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The HPMD Bullet
October 1998
Copyright 1998, HP Management Decisions Ltd., All Rights Reserved.
Interview

IT Strategy: a view from the service sector by Richard Blythe


Not long ago we spoke with Mr. Gardner Wright, CIO for Blue Cross/Blue Shield of Georgia (BCBS) and asked his perspective on building a useable information technology strategy.

We first asked Gardner for his take on the most important components of an IT strategic plan. He listed three:
  1. Customer service, to both internal and external customers
  2. Operating Performance, including the financial aspect of the operating performance
  3. Anything which might help your company differentiate itself in the market place.


For example, Gardner explained that at BCBS the differentiators they are focusing on include

1) improving electronic commerce with their trading partners, and 2) electronic connectivity to their customers (health plan members, that is).
He elaborated, "Being able to extend the provision of healthcare into the home is key for a managed care organization, as well as for other providers of health care. We have to move more to what is taking place in the home population, where the population is aging and everybody is more comfortable."

Specifically, Gardner described medical monitoring and tele-medicine as activities which would not typically be considered e-commerce, but are very important to his organization. These would allow more services to be delivered directly to members in their homes.


Interestingly, this trend in the healthcare industry is reflective of the overall trend in e-commerce: to drive customer service delivery further down the distribution chain, thus reducing costs, errors, and time for the service provider.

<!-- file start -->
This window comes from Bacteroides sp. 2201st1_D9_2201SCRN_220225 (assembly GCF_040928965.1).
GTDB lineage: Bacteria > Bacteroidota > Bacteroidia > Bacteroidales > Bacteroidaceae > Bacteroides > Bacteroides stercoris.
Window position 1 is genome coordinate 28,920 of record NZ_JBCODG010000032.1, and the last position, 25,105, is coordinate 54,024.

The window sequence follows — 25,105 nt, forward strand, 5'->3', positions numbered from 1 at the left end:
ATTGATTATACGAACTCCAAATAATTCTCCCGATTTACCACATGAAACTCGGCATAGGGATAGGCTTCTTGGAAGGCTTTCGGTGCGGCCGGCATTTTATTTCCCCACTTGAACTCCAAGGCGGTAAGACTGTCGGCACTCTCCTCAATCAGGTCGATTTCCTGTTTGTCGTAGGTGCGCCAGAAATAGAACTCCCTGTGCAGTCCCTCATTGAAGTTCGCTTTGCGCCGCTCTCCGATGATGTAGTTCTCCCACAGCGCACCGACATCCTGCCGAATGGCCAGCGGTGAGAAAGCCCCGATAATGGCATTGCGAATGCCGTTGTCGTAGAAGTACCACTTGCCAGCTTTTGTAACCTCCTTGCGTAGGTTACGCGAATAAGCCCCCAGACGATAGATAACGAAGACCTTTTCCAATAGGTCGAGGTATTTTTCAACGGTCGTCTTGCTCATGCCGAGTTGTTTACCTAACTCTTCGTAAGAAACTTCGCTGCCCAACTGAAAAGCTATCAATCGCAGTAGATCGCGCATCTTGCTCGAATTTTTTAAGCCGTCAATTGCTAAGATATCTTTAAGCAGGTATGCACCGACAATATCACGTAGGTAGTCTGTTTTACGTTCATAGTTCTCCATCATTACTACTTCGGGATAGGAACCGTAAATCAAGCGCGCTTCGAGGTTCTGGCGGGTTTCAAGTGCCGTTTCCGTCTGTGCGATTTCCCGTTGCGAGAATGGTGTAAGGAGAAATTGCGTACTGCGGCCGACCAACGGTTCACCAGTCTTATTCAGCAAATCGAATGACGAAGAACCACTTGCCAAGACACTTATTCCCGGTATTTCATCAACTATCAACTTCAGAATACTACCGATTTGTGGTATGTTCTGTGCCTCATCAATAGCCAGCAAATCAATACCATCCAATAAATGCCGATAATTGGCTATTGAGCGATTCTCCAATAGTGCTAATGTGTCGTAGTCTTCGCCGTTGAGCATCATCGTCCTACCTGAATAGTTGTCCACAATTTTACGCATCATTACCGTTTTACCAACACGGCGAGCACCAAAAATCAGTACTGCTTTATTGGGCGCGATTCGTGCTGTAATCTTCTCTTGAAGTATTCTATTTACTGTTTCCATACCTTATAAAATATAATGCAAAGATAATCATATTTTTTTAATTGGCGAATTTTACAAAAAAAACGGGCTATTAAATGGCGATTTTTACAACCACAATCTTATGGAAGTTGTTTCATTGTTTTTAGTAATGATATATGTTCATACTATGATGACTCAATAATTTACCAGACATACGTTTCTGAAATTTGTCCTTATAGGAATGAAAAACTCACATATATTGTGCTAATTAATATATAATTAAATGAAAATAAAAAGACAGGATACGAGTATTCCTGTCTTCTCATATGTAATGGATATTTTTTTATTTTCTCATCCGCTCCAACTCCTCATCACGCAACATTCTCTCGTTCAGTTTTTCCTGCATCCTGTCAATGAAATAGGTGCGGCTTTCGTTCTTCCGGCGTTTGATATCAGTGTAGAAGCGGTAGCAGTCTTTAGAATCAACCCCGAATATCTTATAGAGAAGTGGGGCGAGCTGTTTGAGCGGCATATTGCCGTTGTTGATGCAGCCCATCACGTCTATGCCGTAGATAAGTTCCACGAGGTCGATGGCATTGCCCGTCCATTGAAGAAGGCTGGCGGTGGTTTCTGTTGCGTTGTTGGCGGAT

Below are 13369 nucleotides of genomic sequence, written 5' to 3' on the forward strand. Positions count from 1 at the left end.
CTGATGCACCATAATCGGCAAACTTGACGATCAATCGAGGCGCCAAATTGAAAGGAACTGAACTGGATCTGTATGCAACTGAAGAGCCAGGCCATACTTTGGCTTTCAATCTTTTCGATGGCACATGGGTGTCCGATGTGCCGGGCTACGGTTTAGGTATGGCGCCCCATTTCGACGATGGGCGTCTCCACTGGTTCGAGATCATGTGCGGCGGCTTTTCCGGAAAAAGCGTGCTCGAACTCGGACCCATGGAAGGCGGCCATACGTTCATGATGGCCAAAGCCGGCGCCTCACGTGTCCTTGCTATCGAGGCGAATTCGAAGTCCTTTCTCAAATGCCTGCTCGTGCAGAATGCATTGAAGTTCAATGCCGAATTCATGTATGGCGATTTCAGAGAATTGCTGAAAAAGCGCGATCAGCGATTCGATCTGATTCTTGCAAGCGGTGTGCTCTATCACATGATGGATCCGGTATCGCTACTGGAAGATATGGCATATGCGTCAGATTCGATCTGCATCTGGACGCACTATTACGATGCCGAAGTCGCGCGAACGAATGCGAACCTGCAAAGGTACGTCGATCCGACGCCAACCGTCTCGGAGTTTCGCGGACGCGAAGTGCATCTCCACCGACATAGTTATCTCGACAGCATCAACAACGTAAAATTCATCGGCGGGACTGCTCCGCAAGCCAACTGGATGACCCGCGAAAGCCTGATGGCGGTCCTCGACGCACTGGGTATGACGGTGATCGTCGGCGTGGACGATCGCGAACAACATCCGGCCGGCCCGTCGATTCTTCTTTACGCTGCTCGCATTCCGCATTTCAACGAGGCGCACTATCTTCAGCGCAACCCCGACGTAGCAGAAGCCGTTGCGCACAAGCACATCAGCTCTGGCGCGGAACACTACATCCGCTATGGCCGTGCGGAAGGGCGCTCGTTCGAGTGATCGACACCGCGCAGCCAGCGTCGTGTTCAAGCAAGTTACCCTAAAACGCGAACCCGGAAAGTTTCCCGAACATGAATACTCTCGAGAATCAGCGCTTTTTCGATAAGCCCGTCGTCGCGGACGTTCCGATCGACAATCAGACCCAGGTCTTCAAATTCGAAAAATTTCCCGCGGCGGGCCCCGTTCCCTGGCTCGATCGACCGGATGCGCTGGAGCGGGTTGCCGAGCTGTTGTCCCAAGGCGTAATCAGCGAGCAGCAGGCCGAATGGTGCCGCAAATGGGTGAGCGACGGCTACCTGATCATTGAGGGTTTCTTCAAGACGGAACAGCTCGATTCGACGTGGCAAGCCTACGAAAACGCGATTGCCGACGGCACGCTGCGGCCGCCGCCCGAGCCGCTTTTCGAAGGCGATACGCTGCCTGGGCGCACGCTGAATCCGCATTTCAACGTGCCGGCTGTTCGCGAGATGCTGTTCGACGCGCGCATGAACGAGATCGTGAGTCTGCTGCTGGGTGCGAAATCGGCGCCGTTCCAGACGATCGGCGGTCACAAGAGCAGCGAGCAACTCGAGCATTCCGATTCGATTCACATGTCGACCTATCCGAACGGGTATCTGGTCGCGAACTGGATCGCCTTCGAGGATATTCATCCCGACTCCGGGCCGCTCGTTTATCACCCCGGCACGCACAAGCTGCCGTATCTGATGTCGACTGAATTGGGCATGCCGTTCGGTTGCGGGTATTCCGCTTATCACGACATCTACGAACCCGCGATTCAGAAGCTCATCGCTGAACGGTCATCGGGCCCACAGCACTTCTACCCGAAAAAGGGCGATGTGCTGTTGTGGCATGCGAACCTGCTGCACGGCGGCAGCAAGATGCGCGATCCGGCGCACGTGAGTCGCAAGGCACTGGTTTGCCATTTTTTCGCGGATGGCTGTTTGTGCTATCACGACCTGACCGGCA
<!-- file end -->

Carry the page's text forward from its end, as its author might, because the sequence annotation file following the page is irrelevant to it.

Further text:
"Being able to extend the provision of healthcare into the home is key..."



We asked Gardner about the strategic planning they've done for IT at BCBS.

He explained that prior to his arrival a strategic plan had been developed with the help of a major consulting firm-- though he qualified his answer with, "To some extent, we've followed it." When he came on board, he set up a more structured planning process, including assigning the responsibility to an Assistant Vice President on his staff.


Page 2
IT Strategy... (continued from page 1)



Warning!

Gardner did have a few words of warning for other senior executives conducting a
review of IT strategy. He listed two major issues to keep in mind.

First, be aware of the shortened business cycle. Specifically, keep the IT plan and business plan on a timetable which meets the demands of today's quick-to-market environment. He explained, "The traditional three to five year corporate plan is very difficult to work with these days. Frankly, IS has not traditionally been quick to market and while development cycles are getting shorter, they are still longer than required for today's speed-conscious demands."

Second, be aware of the major difficulties caused by the Year 2000 (Y2K) issue. At his organization, Gardner expects this to consume major IT resources through the next year. He explained, "We are an aggressive, for-profit health plan. But still, from a systems development standpoint, there is lots that has to be done on Y2K. At the same time we're trying to support the growth of the business and add systems to help connect better with our brokers, our providers, and our

members. Add to this the on-going need to implement and change the underlying infrastructures in the corporation, not only from an IT perspective, but from an organizational process on the business side."

"Frankly, IS has not traditionally been quick to market..."



In Gardner's view, the real impact of Y2K is that it keeps IT from implementing the strategic advances that will build the business. You could hear the exasperation as he continued: "It is difficult to be testing the existing systems three times, and at the same time, with the same resources (because that is where your subject matter experts are), be creating things that are new and exciting to support the business plan."

So what does it take to formulate an IT strategy relevant to the business's goals? Yes, you have to deal with the major "fixes", such as Y2K, but in the process you can't lose sight of the need to deliver better service directly to the customer. If you don't, your competition will.




Action Steps

  • Overhaul your strategic plan - If you haven't looked at it in the past 12 months, it's probably not relevant to today's situation. See our comments on strategic bets for starters.

  • Implement measurements - Only with the proper scorecard can you tell if you are meeting, exceeding or falling behind your plan. For example, note our bulletin on keeping score.


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